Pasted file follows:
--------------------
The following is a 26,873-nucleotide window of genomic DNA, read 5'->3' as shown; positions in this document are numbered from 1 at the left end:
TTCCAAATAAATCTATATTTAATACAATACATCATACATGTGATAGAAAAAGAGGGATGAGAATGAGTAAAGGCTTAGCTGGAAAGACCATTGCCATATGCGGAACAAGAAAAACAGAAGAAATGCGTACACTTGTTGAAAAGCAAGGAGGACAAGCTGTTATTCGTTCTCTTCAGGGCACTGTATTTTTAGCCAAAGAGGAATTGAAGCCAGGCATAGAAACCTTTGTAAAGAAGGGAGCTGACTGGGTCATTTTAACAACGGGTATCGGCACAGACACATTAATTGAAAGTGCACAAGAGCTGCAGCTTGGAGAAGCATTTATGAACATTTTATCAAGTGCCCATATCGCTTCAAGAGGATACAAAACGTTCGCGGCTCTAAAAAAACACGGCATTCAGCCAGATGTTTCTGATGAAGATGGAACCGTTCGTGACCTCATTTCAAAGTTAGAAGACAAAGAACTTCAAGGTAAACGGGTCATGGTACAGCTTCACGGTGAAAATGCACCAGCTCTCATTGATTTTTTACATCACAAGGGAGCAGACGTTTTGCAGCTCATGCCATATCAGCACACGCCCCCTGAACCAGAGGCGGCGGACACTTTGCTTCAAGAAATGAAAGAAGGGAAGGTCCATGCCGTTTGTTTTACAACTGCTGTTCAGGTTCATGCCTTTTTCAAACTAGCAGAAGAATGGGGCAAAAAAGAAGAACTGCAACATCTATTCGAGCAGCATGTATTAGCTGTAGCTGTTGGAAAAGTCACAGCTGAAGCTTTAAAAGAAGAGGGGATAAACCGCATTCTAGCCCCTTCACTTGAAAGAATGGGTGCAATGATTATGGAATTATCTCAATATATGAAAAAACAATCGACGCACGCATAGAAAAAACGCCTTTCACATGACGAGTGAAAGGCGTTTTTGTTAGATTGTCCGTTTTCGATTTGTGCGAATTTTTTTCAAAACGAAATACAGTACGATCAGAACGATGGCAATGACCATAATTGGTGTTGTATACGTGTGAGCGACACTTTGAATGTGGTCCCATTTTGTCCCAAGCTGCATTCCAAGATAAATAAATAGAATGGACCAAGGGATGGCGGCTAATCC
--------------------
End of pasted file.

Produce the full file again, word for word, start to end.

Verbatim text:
The following is a 26,873-nucleotide window of genomic DNA, read 5'->3' as shown; positions in this document are numbered from 1 at the left end:
TTCCAAATAAATCTATATTTAATACAATACATCATACATGTGATAGAAAAAGAGGGATGAGAATGAGTAAAGGCTTAGCTGGAAAGACCATTGCCATATGCGGAACAAGAAAAACAGAAGAAATGCGTACACTTGTTGAAAAGCAAGGAGGACAAGCTGTTATTCGTTCTCTTCAGGGCACTGTATTTTTAGCCAAAGAGGAATTGAAGCCAGGCATAGAAACCTTTGTAAAGAAGGGAGCTGACTGGGTCATTTTAACAACGGGTATCGGCACAGACACATTAATTGAAAGTGCACAAGAGCTGCAGCTTGGAGAAGCATTTATGAACATTTTATCAAGTGCCCATATCGCTTCAAGAGGATACAAAACGTTCGCGGCTCTAAAAAAACACGGCATTCAGCCAGATGTTTCTGATGAAGATGGAACCGTTCGTGACCTCATTTCAAAGTTAGAAGACAAAGAACTTCAAGGTAAACGGGTCATGGTACAGCTTCACGGTGAAAATGCACCAGCTCTCATTGATTTTTTACATCACAAGGGAGCAGACGTTTTGCAGCTCATGCCATATCAGCACACGCCCCCTGAACCAGAGGCGGCGGACACTTTGCTTCAAGAAATGAAAGAAGGGAAGGTCCATGCCGTTTGTTTTACAACTGCTGTTCAGGTTCATGCCTTTTTCAAACTAGCAGAAGAATGGGGCAAAAAAGAAGAACTGCAACATCTATTCGAGCAGCATGTATTAGCTGTAGCTGTTGGAAAAGTCACAGCTGAAGCTTTAAAAGAAGAGGGGATAAACCGCATTCTAGCCCCTTCACTTGAAAGAATGGGTGCAATGATTATGGAATTATCTCAATATATGAAAAAACAATCGACGCACGCATAGAAAAAACGCCTTTCACATGACGAGTGAAAGGCGTTTTTGTTAGATTGTCCGTTTTCGATTTGTGCGAATTTTTTTCAAAACGAAATACAGTACGATCAGAACGATGGCAATGACCATAATTGGTGTTGTATACGTGTGAGCGACACTTTGAATGTGGTCCCATTTTGTCCCAAGCTGCATTCCAAGATAAATAAATAGAATGGACCAAGGGATGGCGGCTAATCC